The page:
Outraged at the inequity in educational opportunities between the rich and the poor, George Counts wrote Dare the School Build a New Social Order? in 1932. He called on teachers to educate students to prepare them for the social changes that would accompany heightened participation in science, technology, and other fields of learning, without compromising their cultural education. This text was important in the development of social reconstructionist schools in the United States. For social reconstructionists, the class becomes an area where societal improvement is an active and measurable goal.

The reconstructionist classroom contains a teacher who involves the students in discussions of moral dilemmas to understand the implications of one’s actions. Students individually select their objectives and social priorities and then, with guidance from the teacher, create a plan of action to make the change happen.

For example, a class may read an article on texting while driving and watch a documentary on the need for awareness in school systems. Also, a police officer or a loved one of someone who has been affected by texting while driving may speak to the class and describe dangerous and fatal events that have resulted from choosing to text while driving. If the article, the movie, and the speaker inspire them, the students may take on a long-term awareness project.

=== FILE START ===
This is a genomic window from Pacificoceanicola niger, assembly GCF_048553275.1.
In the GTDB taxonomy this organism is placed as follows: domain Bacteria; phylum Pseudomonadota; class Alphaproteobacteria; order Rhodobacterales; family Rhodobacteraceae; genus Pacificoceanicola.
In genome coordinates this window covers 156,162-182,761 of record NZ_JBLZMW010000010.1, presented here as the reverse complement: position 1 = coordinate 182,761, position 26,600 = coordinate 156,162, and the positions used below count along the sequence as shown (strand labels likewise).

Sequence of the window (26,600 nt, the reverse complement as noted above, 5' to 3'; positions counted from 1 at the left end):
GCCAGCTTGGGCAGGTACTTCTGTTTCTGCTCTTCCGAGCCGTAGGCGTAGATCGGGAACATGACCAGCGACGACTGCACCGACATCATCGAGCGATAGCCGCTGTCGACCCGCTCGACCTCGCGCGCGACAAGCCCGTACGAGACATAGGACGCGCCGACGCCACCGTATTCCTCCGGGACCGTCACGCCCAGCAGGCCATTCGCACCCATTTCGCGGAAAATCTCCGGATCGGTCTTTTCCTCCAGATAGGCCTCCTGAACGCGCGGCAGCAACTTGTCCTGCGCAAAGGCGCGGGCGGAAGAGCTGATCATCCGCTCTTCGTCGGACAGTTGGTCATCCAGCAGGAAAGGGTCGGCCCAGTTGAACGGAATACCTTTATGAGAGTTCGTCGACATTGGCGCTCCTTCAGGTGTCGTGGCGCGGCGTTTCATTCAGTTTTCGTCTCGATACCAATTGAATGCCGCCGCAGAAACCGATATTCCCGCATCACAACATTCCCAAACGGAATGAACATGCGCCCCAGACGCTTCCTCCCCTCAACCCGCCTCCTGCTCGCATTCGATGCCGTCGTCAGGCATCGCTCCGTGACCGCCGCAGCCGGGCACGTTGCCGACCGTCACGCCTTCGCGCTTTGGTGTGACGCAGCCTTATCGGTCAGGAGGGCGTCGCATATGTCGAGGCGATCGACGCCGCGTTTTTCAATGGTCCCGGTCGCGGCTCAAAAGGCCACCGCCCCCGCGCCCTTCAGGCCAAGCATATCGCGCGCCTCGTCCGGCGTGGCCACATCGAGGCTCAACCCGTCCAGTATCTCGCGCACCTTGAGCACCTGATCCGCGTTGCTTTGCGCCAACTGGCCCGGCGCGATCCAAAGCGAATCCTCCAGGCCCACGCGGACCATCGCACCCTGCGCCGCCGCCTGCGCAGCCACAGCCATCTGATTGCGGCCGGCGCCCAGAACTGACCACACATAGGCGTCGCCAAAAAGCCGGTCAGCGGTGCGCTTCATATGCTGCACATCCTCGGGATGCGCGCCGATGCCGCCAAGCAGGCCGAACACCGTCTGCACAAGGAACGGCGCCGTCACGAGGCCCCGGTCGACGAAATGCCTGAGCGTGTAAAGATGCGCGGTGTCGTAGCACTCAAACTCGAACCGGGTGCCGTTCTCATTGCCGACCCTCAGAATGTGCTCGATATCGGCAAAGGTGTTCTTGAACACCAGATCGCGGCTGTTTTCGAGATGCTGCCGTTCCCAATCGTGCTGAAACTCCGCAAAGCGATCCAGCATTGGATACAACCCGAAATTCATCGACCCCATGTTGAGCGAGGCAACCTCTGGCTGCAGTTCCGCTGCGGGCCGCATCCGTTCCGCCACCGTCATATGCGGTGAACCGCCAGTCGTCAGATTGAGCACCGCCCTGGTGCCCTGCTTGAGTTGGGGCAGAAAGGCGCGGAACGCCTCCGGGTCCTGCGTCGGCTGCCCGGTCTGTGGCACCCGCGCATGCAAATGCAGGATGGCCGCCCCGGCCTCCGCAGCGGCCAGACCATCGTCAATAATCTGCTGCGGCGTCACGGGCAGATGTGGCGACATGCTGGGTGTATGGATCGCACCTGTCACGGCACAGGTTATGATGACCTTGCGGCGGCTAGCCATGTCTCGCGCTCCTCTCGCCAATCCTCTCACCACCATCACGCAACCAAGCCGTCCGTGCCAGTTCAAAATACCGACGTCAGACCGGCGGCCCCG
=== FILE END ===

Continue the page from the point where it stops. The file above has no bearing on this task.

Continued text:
One group may choose to analyze the regional news coverage on texting while driving, while another may choose to conduct a survey, analyzing student viewpoints on the subject. Either or both groups may schedule meetings with political leaders and create programs or legislation. Alternatively, they might create a web page and present it to the media. All the while, the teacher advises on research techniques, writing skills, and public communication methods, building core skills that will be applicable across a broad range of topics.